Dealing with chronic foot pain? You’re not alone. Millions of people see their doctor or podiatrist every year for foot pain ailments including plantar fasciitis, corns, calluses, metatarsalgia, bunions, hammertoes, you name it. Many painful foot conditions can be treated or managed at home with a variety of remedies including wearing orthotics, foot stretches, massage, ice and heat therapy. Almost all of these conditions also require applying a keen eye toward your footwear. Try these 5 smart shoe upgrades for foot pain relief:
Get Your Foot Measured
Think you are wearing the right shoe size? You might want to check on that. While your shoes may feel “normal,” too often do people ignore the imperceptible adjustments their body is making to counteract bad footwear. Shoes that are too snug, too loose, worn down, or overly raise the heel can require the body to alter its normal pronation and stress key tissues like the plantar fascia or the Achilles tendon.
You can measure your foot at home (from your heel to the tip of your longest toe) and use a country-specific sizing chart to find the right size shoe for you, or simply ask an attendant at a shoe store to measure your foot for you. Have your feet measured in the afternoon when they are the biggest and with socks you normally wear.zz
Toss Out Old Shoes
Did you know that running shoes have pretty much run their course after about 500 miles? For an avid runner, that could add up to less than a year per pair of shoes. While a seemingly stringent guideline, avoiding wearing old shoes can play an important role in injury prevention.
Walking or running in shoes that have worn down soles on either side of your foot can actually cause you to under or over-pronate (where your ankle rolls too far outward or inward with each foot strike). Over time, this repeated action can affect the health of your feet, legs, knees, and even your hips contributing to IT band syndrome and Achilles tendonitis among other conditions.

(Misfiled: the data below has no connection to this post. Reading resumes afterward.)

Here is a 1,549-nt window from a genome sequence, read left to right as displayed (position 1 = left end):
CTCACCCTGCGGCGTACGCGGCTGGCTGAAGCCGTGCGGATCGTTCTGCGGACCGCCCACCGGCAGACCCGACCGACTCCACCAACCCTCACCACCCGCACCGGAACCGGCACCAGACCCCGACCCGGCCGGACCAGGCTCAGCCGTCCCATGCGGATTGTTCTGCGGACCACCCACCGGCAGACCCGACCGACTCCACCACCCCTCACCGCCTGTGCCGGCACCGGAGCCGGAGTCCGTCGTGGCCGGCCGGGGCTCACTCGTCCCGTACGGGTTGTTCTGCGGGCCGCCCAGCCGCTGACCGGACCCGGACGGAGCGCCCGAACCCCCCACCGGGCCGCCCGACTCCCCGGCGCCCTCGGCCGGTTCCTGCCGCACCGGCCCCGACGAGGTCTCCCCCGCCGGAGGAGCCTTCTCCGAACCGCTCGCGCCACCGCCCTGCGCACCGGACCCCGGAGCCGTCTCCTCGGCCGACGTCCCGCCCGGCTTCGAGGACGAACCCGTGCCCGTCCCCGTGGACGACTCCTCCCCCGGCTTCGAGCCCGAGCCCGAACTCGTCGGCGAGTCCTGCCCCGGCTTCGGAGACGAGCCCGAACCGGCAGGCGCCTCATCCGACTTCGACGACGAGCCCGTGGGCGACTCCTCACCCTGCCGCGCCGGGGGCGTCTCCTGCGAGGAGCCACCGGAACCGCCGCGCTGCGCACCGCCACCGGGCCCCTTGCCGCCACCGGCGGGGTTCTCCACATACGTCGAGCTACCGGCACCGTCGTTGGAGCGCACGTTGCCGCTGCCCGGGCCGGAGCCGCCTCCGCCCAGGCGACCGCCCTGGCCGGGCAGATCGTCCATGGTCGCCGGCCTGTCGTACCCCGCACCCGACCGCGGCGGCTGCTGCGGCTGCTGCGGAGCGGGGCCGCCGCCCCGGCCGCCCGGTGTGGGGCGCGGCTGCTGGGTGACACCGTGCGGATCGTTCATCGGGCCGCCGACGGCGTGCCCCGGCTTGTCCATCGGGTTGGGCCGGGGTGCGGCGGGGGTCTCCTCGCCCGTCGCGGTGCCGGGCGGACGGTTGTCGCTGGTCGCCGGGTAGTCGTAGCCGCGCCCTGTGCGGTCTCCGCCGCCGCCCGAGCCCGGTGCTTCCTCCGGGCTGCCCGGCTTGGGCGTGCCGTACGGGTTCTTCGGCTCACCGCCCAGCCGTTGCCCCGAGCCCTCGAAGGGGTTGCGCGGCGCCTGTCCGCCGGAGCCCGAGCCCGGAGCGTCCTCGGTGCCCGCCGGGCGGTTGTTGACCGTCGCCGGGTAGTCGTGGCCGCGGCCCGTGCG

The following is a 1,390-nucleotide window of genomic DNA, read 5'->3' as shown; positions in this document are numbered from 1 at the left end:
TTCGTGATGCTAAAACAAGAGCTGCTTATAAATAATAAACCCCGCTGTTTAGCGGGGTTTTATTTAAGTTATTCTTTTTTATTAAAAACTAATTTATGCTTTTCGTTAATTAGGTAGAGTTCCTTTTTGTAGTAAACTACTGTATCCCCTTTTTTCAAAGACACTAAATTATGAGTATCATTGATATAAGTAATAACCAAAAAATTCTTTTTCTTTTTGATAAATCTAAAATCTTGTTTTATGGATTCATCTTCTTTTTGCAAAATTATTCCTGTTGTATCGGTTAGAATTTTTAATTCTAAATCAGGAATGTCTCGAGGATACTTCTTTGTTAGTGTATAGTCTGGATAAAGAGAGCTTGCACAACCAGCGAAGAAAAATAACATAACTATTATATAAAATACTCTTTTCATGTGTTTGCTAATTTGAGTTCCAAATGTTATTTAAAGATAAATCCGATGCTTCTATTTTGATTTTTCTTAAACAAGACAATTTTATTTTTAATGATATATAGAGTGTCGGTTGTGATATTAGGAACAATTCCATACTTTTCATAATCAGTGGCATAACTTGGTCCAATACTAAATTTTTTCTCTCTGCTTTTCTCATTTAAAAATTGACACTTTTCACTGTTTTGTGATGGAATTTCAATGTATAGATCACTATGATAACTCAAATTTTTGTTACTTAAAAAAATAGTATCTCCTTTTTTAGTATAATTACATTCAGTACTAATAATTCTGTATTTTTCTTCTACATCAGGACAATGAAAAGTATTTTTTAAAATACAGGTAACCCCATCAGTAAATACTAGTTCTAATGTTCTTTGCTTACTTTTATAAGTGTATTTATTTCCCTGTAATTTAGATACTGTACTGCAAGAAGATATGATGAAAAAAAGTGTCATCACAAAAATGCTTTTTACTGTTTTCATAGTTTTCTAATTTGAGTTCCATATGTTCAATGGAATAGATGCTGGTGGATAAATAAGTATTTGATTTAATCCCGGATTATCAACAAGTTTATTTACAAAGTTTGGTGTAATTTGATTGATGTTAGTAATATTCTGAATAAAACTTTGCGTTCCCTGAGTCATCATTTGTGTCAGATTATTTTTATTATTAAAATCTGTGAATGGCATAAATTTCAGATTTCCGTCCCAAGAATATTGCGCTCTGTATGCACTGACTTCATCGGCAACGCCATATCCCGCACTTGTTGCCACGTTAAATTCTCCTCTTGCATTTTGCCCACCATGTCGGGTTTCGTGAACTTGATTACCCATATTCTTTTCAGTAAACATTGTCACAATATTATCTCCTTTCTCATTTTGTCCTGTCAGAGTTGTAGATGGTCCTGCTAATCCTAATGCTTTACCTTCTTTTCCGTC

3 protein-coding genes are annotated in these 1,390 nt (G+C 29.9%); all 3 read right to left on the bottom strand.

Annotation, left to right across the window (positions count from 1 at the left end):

While you might not be able to change the imperfect structure of your foot, you can use orthotic aids to support and stabilize these important appendages during physical activity. Insoles made of natural, organic material can be worn to protect against plantar fasciitis-related heel pain, arch supports can reinforce fallen arches, and hammertoe pads can prevent painful irritation and calluses.
When inactive, at night, for example, splints and braces can help stabilize and stretch the foot to prevent further injury. While a plethora of orthotic aids can be found over-the-counter or online, some may require a customization only your podiatrist can help you get. If chronic foot pain won’t leave you alone, talk to your doctor about orthotic assistance.
Skip the Heels
While high heels do offer added height and visual appeal for a woman, the real cost to the body is not worth it. In addition to forcing the toes into a point (increasing risk for developing bunions and hammertoes), high heels also place undue pressure on the balls of the foot and the heel, as well as disrupt the natural alignment of the spine. The higher up you raise your heels, the further forward your hips extend adding pressure to the knees, straining the lower back, and even shortening the calf muscles over time.
Wearing high heels has also been linked to increased risk for ankle sprains and other fall-related injuries. When possible, where stylish flats or shoes with a 1-inch heel or less instead of high heels and stilettos to avoid unwanted musculoskeletal issues.
Practice Good Shoe Hygiene
While leaving your shoes at the doorway when you enter your home does help prevent you from tracking dirt and contaminants inside, it can also make you forget to clean your shoes every now and then. Remember, your feet are contained in a closed space all day in your shoes; that warmth combined with moisture from sweat or external factors fosters a breeding ground that bacteria and fungi love.
If your shoes are smelling something awful, clean them according to their care instructions and use foot powder or spray each time you wear them. Practice routine foot care as well, making sure to thoroughly clean and dry feet, clip nails, and moisturize the skin daily. If your shoes get wet, make sure to let them completely dry out before wearing them again, and wear socks made of breathable materials like cotton that also have added antimicrobial and moisture-resistant properties.